Spring Forward

Last nights Apple event was interesting for a number of reasons. Firstly they were finally detailing the Apple Watch and it’s been five years since Apple launched a new product category and it always fascinates me how Apple pitches and shapes their message. Secondly, so many people predicted that the keynote was all about the watch….wrong! Finally, no one predicted that Tim Cook would start with the Apple TV. Here are my quick thoughts on the products and message from last night.

Apple TV

  • No one expected Apple to lead with the Apple TV but the HBO Now announcement was a big deal. Exclusively launching on Apple TV for the first three months and in time for the new season of Game of Thrones this was what many users were wanting for years although $14.99 a month seems a bit high compared to Netflix.
  • Apple TV drops to £59. Thats it. No new hardware, no app store. I’m not the only one that was disappointed with that. Surely the hardware will see an update this year? Surely?


  • Following on from puff pieces on CarPlay and HomeKit I wasn’t expecting much on health but ReasearchKit was afforded 15 minutes on the big stage and afterwards it was clear why.
  • This is a massive opportunity that started with the M7 processor in the iPhone 5S. Data is being captured and while it’s mostly seen as steps, it’s only going to get richer and help with medical research and diagnosis.
  • Apple Will Not See Your Data – clear message to customers and competitors on what differentiates Apple. Apple will need to be repeat this again and again along with the security message that they have been playing out recently.
  • Cynical view – we’re about to sell a $10000 watch so contrast it with a good news story but I don’t believe that to be the case.
  • Apple will open source ResearchKit so it can be run on any platform.
  • 5 apps already available and more on the way – this will be very interesting to watch over the coming years as the technology packed within phones and watches gets ever smarter.


  • My favourite part of the whole event. The new designs shown throughout the new MacBook were impressive.
  • The new keyboard mechanism looked great although early feedback seems mixed.
  • The force touchpad shows so much invention…apart from it’s name.
  • 12 inch and Retina but so light and thin.
  • USB-C. One port. £69 adapter to get a data, video and power connector at the same time. If I look at my MacBook Air usage now though, that one port is enough.
  • CPU is a bit stingy looking but…Fanless! How will I tell when Flash is running? (clue – it’s not installed cause it’s a piece of shit)
  • All day battery is good but you are basically buying a battery with a screen and keyboard.
  • I’ll wait for reviews to see what playback looks like but assuming it’s OK, I’ll be buying a MacBook this year to replace the current Air and probably the iPad too. Next year, an iMac Retina to replace the five year old iMac. I do think the MacBook is the future of laptop design and the only other niggle is that this is rev 1.0 of the MacBook and the next version is probably the one to buy. But thats too much like common sense.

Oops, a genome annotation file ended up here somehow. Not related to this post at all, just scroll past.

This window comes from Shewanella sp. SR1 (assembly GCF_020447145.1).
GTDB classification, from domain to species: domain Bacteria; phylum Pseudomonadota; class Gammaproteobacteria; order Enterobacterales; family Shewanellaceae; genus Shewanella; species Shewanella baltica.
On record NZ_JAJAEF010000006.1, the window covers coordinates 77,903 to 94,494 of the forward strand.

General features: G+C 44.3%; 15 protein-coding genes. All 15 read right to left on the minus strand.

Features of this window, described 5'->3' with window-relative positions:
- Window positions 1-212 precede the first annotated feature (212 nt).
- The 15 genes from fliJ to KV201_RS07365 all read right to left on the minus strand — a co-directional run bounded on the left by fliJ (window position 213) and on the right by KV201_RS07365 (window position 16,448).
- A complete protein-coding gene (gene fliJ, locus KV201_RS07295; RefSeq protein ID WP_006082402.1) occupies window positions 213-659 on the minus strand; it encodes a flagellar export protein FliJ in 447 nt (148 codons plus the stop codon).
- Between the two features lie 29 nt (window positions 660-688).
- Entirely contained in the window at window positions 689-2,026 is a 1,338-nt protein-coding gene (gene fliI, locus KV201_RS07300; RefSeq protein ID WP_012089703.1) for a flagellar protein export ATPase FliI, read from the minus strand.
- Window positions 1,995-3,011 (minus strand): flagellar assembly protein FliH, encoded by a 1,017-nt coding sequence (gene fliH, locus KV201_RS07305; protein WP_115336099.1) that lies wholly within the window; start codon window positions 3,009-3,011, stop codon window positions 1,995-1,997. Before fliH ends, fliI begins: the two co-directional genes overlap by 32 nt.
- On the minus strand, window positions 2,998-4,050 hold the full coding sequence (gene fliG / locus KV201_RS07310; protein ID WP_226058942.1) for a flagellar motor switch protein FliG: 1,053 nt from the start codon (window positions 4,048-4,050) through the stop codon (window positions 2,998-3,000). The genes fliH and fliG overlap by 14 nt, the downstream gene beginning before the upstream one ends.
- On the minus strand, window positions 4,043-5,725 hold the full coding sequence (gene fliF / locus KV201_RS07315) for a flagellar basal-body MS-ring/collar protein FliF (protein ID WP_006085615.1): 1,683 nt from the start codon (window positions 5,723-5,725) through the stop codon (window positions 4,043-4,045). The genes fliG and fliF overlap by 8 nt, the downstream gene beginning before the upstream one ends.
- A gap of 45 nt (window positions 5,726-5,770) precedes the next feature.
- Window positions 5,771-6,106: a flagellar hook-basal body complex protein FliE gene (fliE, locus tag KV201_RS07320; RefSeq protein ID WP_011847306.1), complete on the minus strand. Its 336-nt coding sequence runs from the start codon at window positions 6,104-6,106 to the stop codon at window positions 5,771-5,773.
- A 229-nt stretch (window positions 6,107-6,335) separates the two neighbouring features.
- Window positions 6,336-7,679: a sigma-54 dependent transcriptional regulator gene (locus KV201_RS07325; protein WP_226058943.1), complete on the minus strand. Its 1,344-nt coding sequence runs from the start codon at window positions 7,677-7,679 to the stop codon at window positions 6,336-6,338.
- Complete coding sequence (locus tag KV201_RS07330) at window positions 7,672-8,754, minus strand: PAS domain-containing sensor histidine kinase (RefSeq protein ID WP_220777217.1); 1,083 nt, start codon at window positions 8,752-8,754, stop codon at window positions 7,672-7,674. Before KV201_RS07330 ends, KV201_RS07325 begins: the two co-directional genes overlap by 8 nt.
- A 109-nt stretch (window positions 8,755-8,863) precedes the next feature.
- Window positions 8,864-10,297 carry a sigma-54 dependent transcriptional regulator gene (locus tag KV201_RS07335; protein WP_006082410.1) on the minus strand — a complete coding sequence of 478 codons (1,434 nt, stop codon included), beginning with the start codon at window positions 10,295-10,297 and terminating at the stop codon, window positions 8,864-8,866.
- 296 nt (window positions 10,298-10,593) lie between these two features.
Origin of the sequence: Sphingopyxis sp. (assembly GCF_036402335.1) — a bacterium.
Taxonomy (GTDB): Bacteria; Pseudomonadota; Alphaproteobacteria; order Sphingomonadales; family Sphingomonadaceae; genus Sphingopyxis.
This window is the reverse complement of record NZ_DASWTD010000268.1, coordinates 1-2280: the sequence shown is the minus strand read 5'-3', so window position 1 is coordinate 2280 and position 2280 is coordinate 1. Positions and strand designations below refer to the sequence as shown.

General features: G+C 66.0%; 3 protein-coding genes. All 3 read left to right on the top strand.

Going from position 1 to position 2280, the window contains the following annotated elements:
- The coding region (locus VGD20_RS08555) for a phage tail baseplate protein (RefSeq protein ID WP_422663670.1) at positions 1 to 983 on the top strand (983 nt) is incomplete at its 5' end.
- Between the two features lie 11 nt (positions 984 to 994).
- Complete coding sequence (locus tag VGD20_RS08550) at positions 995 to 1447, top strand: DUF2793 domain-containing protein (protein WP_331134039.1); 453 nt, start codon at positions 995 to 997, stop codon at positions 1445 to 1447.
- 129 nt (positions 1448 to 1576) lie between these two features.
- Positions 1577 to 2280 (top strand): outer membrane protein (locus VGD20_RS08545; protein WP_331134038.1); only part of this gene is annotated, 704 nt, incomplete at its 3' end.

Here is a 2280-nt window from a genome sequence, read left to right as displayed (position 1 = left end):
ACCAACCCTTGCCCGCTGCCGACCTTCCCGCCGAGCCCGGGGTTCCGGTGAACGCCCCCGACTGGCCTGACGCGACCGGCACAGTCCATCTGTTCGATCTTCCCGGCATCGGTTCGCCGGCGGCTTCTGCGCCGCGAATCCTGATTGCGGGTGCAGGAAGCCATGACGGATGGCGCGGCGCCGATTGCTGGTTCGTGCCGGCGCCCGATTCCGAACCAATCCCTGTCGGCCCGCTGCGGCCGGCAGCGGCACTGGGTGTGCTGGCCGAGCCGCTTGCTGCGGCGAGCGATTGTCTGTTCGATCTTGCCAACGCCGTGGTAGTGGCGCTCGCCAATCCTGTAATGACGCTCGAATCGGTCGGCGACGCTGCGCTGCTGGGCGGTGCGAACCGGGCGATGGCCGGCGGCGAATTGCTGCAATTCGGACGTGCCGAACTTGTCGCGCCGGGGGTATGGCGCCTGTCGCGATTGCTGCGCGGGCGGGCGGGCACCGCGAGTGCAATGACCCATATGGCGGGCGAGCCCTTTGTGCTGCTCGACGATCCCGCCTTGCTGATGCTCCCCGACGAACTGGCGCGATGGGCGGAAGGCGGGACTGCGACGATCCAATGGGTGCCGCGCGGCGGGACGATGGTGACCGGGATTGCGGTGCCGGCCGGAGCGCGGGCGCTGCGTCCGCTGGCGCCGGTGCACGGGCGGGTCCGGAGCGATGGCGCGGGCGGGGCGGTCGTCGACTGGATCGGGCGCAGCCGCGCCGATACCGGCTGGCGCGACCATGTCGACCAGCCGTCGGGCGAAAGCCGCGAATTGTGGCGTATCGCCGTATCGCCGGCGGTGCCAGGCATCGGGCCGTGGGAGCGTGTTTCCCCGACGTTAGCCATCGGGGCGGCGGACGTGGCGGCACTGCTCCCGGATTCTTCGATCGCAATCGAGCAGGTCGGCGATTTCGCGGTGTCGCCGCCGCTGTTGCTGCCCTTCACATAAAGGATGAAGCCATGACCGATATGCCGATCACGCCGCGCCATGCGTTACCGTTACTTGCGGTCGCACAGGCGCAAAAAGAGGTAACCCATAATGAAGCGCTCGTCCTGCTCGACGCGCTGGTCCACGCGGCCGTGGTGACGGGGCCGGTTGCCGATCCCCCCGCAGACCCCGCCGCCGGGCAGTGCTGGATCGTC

Apple Watch

  • Strange intro as Tim Cook recapped all the features.
  • Christy Turlington Burns was on stage to enthuse about the Apple Watch, running marathons and blogging about it at Apple.com. Felt totally false.
  • Kevin Lynch took to the stage to demo the Apple Watch in a real world scenario. Flawlessly done but pretty dull including the ubiquitous airport gate change demo.
  • 18 hour battery and the news that it’s replaceable still feels a 1.0 target being met. Like the heavy first iPad Retina which was updated after 6 months. I don’t think we’ll see a 2.0 watch that quickly but I do expect next years product to be much better.
  • It was then onto pricing which was pretty much in line with much of the speculation including the expensive Edition pricing.
  • Apple never really sold a compelling reason as to why I need an Apple Watch. I found this part of the event underwhelming and pretty disappointing compared to other product launches. Will I buy one? Probably not although there is a bit of me that feels I should have one to try. I bought and instantly sold a Pebble and if the Apple Watch had a GPS I’d find it a more compelling product. It’s a wait and see right now.



  • Apple has mastered rolling out their products around the world quickly and efficiently. The same can’t be said for their services. Apple Pay, iTunes Radio, Beats, HBO Now and the initial batch of ResearchKit app’s are all US only. It’s only getting worse and becomes a bigger issue when the services are being used so heavily to promote the product. I hope they start to take this more seriously and while licensing is a complex issue, money helps and they have a lot of money so if anyone can fix it I expect it to be Apple.
  • Battery technology is becoming more of an anchor compared to the rest of the technology in our products. There’s clearly no Moore’s law for batteries.
  • Did anyone else expect more from Apple when it comes to their stores and promoting the Apple Watch than a new…table.

Overall a great keynote and one of the most interesting for years. The watch will sell millions but ResearchKit and the MacBook were the stars of the show. No one predicted that.

Leave a Reply

Your email address will not be published. Required fields are marked *